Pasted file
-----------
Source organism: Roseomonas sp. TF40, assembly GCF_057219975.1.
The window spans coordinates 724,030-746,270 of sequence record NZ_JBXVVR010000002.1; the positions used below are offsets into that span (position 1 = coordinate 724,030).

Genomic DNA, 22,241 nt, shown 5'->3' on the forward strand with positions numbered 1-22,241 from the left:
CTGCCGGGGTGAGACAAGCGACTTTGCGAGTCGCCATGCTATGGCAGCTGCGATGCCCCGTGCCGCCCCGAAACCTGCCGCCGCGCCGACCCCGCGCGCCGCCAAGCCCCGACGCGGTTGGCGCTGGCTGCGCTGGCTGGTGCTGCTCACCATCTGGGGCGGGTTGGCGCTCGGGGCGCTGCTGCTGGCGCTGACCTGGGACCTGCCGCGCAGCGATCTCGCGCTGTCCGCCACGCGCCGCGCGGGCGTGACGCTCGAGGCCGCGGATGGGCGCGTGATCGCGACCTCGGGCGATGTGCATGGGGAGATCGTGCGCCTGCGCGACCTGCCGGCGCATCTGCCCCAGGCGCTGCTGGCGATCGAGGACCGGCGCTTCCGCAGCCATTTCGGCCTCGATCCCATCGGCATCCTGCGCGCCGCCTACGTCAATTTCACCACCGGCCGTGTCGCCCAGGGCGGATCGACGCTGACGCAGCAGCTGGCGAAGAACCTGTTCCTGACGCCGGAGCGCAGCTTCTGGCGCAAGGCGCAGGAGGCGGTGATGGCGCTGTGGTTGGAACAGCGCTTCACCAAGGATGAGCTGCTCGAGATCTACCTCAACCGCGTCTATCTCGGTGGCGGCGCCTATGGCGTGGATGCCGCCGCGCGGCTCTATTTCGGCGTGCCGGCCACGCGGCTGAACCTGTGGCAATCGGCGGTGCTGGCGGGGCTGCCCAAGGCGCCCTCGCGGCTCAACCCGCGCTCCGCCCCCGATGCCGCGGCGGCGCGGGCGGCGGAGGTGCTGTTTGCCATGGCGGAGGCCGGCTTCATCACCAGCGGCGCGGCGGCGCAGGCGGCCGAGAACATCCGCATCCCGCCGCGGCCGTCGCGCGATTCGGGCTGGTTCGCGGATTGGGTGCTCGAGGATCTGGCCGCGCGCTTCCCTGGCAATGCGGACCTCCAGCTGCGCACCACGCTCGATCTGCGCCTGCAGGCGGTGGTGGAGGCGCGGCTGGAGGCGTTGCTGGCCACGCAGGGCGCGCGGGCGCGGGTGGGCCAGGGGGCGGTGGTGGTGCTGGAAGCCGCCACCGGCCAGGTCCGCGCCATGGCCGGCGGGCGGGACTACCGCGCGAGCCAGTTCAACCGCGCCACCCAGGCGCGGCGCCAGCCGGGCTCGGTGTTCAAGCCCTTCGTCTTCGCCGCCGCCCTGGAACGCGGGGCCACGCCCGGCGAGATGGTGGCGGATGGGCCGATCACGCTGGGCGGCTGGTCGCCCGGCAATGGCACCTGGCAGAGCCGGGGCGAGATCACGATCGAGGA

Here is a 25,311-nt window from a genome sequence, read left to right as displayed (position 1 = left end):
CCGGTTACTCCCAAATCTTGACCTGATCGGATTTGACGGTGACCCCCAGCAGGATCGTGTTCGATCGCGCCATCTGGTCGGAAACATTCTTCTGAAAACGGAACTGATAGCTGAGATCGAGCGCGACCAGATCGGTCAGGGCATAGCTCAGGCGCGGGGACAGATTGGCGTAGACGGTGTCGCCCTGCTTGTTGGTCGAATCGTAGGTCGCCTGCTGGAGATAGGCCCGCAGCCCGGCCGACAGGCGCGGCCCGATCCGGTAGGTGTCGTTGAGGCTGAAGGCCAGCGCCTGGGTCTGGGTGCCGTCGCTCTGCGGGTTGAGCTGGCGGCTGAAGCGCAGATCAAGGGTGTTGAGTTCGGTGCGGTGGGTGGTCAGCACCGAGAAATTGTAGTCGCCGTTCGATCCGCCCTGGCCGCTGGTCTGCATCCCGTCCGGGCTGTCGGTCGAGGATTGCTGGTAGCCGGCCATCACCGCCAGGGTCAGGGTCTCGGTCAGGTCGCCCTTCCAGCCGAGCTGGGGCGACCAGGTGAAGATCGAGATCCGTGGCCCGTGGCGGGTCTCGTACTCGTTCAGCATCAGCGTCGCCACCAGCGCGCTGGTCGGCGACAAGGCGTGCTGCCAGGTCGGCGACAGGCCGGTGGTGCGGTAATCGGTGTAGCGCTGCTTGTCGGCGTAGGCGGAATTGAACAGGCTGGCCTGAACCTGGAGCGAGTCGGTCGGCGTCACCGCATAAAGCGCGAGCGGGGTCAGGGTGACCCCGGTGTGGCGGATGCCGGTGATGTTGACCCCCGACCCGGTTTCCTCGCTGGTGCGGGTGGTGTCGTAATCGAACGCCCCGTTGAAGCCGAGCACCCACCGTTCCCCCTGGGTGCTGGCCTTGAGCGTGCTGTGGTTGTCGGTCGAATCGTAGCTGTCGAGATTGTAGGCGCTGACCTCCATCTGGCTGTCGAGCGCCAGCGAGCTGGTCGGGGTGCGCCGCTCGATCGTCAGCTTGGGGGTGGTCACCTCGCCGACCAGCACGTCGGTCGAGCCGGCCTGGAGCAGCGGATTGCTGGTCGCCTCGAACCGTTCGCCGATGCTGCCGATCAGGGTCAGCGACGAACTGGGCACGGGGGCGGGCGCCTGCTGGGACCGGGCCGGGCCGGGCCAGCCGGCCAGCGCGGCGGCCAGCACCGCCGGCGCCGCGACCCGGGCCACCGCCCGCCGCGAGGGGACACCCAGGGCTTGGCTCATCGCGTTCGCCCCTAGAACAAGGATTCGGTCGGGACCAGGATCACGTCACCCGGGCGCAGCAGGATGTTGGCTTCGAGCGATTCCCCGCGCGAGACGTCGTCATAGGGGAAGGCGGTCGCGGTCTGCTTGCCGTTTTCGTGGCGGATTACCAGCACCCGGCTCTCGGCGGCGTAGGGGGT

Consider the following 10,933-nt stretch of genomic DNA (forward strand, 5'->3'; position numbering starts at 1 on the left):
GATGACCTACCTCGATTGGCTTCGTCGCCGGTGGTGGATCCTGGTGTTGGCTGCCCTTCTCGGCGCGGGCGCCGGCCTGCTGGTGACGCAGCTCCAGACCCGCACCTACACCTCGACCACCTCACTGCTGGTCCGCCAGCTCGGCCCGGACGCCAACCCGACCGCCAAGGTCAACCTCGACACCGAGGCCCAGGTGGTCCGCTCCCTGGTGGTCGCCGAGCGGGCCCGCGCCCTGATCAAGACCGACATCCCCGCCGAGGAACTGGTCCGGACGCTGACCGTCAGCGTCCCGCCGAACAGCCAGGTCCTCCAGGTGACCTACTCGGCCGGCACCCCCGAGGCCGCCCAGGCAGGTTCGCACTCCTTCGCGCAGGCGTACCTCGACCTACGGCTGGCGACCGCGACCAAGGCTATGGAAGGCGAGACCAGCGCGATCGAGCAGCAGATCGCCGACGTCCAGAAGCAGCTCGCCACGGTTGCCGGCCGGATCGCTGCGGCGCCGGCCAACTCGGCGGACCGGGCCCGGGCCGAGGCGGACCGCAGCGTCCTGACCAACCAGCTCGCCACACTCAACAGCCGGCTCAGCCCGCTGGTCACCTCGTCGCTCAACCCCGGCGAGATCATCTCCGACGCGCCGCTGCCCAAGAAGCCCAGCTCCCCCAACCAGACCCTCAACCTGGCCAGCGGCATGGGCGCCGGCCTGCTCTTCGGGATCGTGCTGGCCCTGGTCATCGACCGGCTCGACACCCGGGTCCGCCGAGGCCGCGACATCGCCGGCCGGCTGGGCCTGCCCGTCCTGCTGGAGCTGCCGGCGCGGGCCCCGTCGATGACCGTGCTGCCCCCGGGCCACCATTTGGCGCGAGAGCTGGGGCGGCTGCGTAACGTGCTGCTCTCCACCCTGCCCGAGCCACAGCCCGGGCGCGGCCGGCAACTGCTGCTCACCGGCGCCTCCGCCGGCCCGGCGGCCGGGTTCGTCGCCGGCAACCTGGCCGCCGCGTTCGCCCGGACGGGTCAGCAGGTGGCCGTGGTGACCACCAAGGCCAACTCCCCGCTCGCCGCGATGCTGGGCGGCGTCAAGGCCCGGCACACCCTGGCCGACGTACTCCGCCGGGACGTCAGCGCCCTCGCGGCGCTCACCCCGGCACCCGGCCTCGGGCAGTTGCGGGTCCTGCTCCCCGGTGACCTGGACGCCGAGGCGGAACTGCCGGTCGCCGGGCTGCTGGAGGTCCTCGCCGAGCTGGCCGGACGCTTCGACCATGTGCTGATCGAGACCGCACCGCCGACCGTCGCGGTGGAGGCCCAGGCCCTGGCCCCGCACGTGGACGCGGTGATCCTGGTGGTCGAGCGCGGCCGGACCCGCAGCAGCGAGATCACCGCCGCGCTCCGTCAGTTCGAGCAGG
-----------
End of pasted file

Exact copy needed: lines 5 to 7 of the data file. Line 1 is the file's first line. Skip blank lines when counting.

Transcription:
Here is a 25,311-nt window from a genome sequence, read left to right as displayed (position 1 = left end):
CCGGTTACTCCCAAATCTTGACCTGATCGGATTTGACGGTGACCCCCAGCAGGATCGTGTTCGATCGCGCCATCTGGTCGGAAACATTCTTCTGAAAACGGAACTGATAGCTGAGATCGAGCGCGACCAGATCGGTCAGGGCATAGCTCAGGCGCGGGGACAGATTGGCGTAGACGGTGTCGCCCTGCTTGTTGGTCGAATCGTAGGTCGCCTGCTGGAGATAGGCCCGCAGCCCGGCCGACAGGCGCGGCCCGATCCGGTAGGTGTCGTTGAGGCTGAAGGCCAGCGCCTGGGTCTGGGTGCCGTCGCTCTGCGGGTTGAGCTGGCGGCTGAAGCGCAGATCAAGGGTGTTGAGTTCGGTGCGGTGGGTGGTCAGCACCGAGAAATTGTAGTCGCCGTTCGATCCGCCCTGGCCGCTGGTCTGCATCCCGTCCGGGCTGTCGGTCGAGGATTGCTGGTAGCCGGCCATCACCGCCAGGGTCAGGGTCTCGGTCAGGTCGCCCTTCCAGCCGAGCTGGGGCGACCAGGTGAAGATCGAGATCCGTGGCCCGTGGCGGGTCTCGTACTCGTTCAGCATCAGCGTCGCCACCAGCGCGCTGGTCGGCGACAAGGCGTGCTGCCAGGTCGGCGACAGGCCGGTGGTGCGGTAATCGGTGTAGCGCTGCTTGTCGGCGTAGGCGGAATTGAACAGGCTGGCCTGAACCTGGAGCGAGTCGGTCGGCGTCACCGCATAAAGCGCGAGCGGGGTCAGGGTGACCCCGGTGTGGCGGATGCCGGTGATGTTGACCCCCGACCCGGTTTCCTCGCTGGTGCGGGTGGTGTCGTAATCGAACGCCCCGTTGAAGCCGAGCACCCACCGTTCCCCCTGGGTGCTGGCCTTGAGCGTGCTGTGGTTGTCGGTCGAATCGTAGCTGTCGAGATTGTAGGCGCTGACCTCCATCTGGCTGTCGAGCGCCAGCGAGCTGGTCGGGGTGCGCCGCTCGATCGTCAGCTTGGGGGTGGTCACCTCGCCGACCAGCACGTCGGTCGAGCCGGCCTGGAGCAGCGGATTGCTGGTCGCCTCGAACCGTTCGCCGATGCTGCCGATCAGGGTCAGCGACGAACTGGGCACGGGGGCGGGCGCCTGCTGGGACCGGGCCGGGCCGGGCCAGCCGGCCAGCGCGGCGGCCAGCACCGCCGGCGCCGCGACCCGGGCCACCGCCCGCCGCGAGGGGACACCCAGGGCTTGGCTCATCGCGTTCGCCCCTAGAACAAGGATTCGGTCGGGACCAGGATCACGTCACCCGGGCGCAGCAGGATGTTGGCTTCGAGCGATTCCCCGCGCGAGACGTCGTCATAGGGGAAGGCGGTCGCGGTCTGCTTGCCGTTTTCGTGGCGGATTACCAGCACCCGGCTCTCGGCGGCGTAGGGGGT

Consider the following 10,933-nt stretch of genomic DNA (forward strand, 5'->3'; position numbering starts at 1 on the left):